May 17, 2006 The Honorable T.

Kenneth James Commissioner Arkansas Department of Education Four State Capitol Mall, Room 304 A Little Rock, AR 72201-1071 Dear Commissioner James: Thank you for submitting a proposal for the U.S. Department of Education’s (Department) growth-based accountability model pilot project. I realize that our timelines were tight and sometimes inconvenient; I appreciate the work you and your staff have done to participate in this effort so far. The Department continues to believe that this pilot project can help determine whether growth models will, most importantly, provide a fair, reliable, and innovative mechanism for holding schools accountable for ensuring that all students reach grade-level standards in reading and mathematics by 2013–14. In mid-March, the Department determined that Arkansas was meeting the “bright line principles” of the law – that is, ensuring all students are learning, making the system accountable, providing information and offering parents options, and improving teacher quality – and that the Arkansas growth model proposal seemed poised to meet the seven core principles outlined by Secretary Spellings in her letter on November 21, 2005. As such, Arkansas’ proposal was forwarded to a group of peer reviewers who met on April 17–18, 2006. The range of changes and the number of conditions that the peer reviewers indicated would be required for Arkansas’ model to be acceptable would be tantamount to writing a new proposal. On that basis, the Department is not approving the Arkansas proposal. However, with this letter I am inviting Arkansas to consider the peer reviewers’ feedback and submit a revised proposal by September 15, 2006. Our intent is that the Department will again conduct an initial review and advance acceptable proposals to a second peer review to take place in mid-October that will be organized solely for Arkansas and the five other States who have advanced to this point in the process. If successful, Arkansas’ growth model could be approved for implementation for the 2006– 07 school year. To help you with this effort, in addition to the information in this letter, I am providing two pieces of information: 1) the peer report for Arkansas; and 2) a document produced by the peer review team that outlines several general themes and cross-cutting concerns raised during the peer review, although not necessarily specific to

Page 2 – The Honorable T. Kenneth James Arkansas’ proposal. My staff and I are willing to discuss this information with you to help refine Arkansas’ proposal. The peers identified several strengths in the Arkansas proposal: the growth model included result from students who were taking the alternate assessment based on alternate achievement standards and the overall proposal demonstrated a commitment to use accountability to improve student achievement. However, the peers raised significant specific concerns regarding the Arkansas proposal. (Please refer to the enclosed peer report for details.) The peers were particularly concerned about Arkansas’ capacity, due to the implementation of a new tracking system, to match students’ records from one year to the next (a necessary step in calculating growth), as there were inconsistencies in how the data system was described and given the high percentage of unmatched students. A related concern was with the State’s untested plans to impute missing data for students. In addition, because the growth targets are reset annually, the peers felt that some students would never be expected to reach proficiency. In effect, some students would be counted as “proficient” (i.e., meeting the growth target) every year but never actually achieve grade-level standards. As a result, the growth model proposal did not support the goal of ensuring all students reach grade-level standards in reading and mathematics by 2013–14. The peers also expressed concern that the model that did not account for both proficient and non-proficient students, possibly ignoring the growth trajectories of proficient students. Empirical data from several States suggest this is a problem because a substantial number of students who are currently achieving on grade level do not seem poised to continue achieving at such a level in future grades. The peers were willing to entertain a model that calculated growth for all students even if the trajectories were not used for all students in adequate yearly progress (AYP) determinations; however, their other concerns with Arkansas’ proposal outweighed their interest in this approach. These and additional concerns are presented in the peer report that is enclosed. If Arkansas decides not to revise its current proposal based on this feedback and submit revised proposal by September 15, please note that the Department would welcome a new proposal from Arkansas along with other States later this year; these proposals would be due to us by November 1, 2006. The limit of approved plans through this pilot, however, will remain at ten. The Department will rigorously evaluate the approved proposals, review information on how each pilot project is working, and share the results with other States, policymakers, and the public. With the knowledge gained from the approved growth models, the Department will be able to make an informed decision on whether to expand the pilot project beyond the 2006–07 school year.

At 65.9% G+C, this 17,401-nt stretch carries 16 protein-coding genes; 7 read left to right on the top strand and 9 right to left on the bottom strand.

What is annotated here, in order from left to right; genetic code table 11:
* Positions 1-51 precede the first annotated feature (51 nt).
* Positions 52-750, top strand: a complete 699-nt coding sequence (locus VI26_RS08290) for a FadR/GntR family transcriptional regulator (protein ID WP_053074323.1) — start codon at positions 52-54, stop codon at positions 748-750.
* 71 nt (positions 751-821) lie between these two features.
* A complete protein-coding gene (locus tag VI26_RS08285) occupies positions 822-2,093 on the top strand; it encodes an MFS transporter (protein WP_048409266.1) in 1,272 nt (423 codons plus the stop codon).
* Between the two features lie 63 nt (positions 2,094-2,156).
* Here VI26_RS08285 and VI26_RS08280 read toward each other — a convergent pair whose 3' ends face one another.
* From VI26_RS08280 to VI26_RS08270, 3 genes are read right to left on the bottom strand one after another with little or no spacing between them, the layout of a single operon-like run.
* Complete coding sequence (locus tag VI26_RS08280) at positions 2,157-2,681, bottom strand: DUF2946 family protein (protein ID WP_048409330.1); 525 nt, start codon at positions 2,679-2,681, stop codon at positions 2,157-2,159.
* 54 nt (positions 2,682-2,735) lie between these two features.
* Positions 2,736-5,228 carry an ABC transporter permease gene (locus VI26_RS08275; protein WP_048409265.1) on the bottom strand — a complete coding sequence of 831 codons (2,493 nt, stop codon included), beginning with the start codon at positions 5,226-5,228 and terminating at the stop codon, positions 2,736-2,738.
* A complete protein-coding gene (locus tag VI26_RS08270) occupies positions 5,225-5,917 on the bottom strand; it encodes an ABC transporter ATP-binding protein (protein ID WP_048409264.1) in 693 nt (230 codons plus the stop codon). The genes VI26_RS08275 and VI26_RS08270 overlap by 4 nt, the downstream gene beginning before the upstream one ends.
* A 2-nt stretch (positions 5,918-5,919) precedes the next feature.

Page 3 – The Honorable T. Kenneth James Again, I appreciate your interest in the growth model pilot project and your continued efforts to ensure quality education for all children. Sincerely,

Henry L. Johnson Enclosures cc: Governor Mike Huckabee